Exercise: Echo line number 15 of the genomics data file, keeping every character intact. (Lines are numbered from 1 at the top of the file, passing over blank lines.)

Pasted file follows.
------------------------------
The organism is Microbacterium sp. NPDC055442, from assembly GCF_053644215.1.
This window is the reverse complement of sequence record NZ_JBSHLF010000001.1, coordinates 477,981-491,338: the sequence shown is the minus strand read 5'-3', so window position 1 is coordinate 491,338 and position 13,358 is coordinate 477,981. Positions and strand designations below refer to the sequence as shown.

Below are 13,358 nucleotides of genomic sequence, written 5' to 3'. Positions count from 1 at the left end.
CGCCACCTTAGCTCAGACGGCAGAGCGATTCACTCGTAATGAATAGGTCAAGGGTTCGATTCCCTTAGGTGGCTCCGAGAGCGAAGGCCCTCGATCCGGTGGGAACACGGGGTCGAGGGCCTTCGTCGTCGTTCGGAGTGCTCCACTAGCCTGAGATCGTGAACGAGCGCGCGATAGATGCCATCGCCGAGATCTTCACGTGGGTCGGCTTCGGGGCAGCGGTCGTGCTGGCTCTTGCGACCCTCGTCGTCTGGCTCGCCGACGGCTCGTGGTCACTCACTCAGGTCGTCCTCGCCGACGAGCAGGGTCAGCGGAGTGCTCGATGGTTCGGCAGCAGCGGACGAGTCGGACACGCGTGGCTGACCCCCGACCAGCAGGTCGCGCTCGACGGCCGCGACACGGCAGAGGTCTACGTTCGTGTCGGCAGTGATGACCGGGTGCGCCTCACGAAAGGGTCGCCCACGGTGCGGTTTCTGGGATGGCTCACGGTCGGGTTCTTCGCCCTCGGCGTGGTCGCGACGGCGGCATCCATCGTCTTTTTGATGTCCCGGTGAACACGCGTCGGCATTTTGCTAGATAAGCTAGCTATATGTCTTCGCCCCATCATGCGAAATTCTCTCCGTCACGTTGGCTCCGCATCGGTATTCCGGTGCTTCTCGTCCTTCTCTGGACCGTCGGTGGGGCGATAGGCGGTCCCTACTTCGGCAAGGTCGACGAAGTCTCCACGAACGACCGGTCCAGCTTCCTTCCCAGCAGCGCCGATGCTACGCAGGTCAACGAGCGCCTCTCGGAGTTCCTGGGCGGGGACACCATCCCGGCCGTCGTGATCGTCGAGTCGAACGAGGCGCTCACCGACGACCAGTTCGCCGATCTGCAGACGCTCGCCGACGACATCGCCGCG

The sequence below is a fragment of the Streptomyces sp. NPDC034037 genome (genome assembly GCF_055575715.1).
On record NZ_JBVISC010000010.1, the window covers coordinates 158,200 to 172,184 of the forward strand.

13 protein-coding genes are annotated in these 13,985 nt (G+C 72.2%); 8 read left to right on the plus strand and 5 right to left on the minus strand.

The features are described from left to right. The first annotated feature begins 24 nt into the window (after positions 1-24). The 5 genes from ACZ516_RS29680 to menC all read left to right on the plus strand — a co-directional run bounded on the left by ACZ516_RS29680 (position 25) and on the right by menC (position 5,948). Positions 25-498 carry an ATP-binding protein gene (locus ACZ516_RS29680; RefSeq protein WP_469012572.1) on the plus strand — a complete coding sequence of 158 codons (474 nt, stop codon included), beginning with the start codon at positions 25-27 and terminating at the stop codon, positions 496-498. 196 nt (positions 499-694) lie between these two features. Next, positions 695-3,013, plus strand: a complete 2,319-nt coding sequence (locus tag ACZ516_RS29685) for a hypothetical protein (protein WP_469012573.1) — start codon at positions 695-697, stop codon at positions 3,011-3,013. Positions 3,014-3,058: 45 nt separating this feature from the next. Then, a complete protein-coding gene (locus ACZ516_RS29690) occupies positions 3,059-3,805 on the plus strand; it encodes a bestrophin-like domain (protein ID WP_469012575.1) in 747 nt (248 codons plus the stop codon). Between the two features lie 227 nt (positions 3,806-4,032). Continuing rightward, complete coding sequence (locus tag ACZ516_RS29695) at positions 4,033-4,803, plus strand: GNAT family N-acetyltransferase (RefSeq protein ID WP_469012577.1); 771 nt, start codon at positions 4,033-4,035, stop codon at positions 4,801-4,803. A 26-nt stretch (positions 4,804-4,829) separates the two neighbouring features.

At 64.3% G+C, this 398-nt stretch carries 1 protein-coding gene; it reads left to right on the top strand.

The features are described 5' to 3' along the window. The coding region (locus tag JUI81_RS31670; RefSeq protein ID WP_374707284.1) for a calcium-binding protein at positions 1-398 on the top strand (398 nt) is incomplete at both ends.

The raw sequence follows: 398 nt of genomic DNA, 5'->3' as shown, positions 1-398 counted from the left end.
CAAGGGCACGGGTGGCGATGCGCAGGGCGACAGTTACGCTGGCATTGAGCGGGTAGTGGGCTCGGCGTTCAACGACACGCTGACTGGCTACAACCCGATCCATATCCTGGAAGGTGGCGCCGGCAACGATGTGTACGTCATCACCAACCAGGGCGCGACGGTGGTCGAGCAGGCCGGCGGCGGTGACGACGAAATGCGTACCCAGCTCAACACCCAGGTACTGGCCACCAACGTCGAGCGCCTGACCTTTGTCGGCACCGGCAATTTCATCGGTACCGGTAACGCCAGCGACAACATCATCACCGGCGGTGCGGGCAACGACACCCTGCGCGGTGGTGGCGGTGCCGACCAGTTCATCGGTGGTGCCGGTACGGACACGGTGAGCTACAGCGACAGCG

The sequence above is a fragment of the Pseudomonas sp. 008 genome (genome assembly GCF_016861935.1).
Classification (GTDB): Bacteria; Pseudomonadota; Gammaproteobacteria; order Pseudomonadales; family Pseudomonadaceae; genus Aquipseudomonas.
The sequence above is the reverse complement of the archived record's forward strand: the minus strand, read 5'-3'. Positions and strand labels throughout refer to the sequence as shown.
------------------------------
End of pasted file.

The sequence above is the reverse complement of the archived record's forward strand: the minus strand, read 5'-3'. Positions and strand labels throughout refer to the sequence as shown.